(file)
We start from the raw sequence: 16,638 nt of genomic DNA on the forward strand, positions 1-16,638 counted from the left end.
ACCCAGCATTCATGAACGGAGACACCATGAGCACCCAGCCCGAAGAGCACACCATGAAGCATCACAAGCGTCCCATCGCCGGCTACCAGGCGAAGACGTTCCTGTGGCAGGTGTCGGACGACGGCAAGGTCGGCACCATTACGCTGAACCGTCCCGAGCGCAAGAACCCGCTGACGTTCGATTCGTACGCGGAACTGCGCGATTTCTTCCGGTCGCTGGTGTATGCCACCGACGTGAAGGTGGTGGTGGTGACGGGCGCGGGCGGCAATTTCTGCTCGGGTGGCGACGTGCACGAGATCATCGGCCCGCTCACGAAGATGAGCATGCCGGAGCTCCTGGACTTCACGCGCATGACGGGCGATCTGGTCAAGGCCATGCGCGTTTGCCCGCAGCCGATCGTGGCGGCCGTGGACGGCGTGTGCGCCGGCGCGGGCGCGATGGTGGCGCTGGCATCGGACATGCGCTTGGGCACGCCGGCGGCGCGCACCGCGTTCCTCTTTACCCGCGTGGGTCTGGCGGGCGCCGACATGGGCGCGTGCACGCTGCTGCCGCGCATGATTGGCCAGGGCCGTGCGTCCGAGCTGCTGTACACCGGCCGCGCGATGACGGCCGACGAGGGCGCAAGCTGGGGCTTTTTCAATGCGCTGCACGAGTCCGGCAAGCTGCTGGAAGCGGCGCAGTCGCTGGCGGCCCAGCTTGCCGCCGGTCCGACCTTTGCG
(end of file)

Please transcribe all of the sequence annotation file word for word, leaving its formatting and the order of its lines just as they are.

We start from the raw sequence: 16,638 nt of genomic DNA on the forward strand, positions 1-16,638 counted from the left end.
ACCCAGCATTCATGAACGGAGACACCATGAGCACCCAGCCCGAAGAGCACACCATGAAGCATCACAAGCGTCCCATCGCCGGCTACCAGGCGAAGACGTTCCTGTGGCAGGTGTCGGACGACGGCAAGGTCGGCACCATTACGCTGAACCGTCCCGAGCGCAAGAACCCGCTGACGTTCGATTCGTACGCGGAACTGCGCGATTTCTTCCGGTCGCTGGTGTATGCCACCGACGTGAAGGTGGTGGTGGTGACGGGCGCGGGCGGCAATTTCTGCTCGGGTGGCGACGTGCACGAGATCATCGGCCCGCTCACGAAGATGAGCATGCCGGAGCTCCTGGACTTCACGCGCATGACGGGCGATCTGGTCAAGGCCATGCGCGTTTGCCCGCAGCCGATCGTGGCGGCCGTGGACGGCGTGTGCGCCGGCGCGGGCGCGATGGTGGCGCTGGCATCGGACATGCGCTTGGGCACGCCGGCGGCGCGCACCGCGTTCCTCTTTACCCGCGTGGGTCTGGCGGGCGCCGACATGGGCGCGTGCACGCTGCTGCCGCGCATGATTGGCCAGGGCCGTGCGTCCGAGCTGCTGTACACCGGCCGCGCGATGACGGCCGACGAGGGCGCAAGCTGGGGCTTTTTCAATGCGCTGCACGAGTCCGGCAAGCTGCTGGAAGCGGCGCAGTCGCTGGCGGCCCAGCTTGCCGCCGGTCCGACCTTTGCG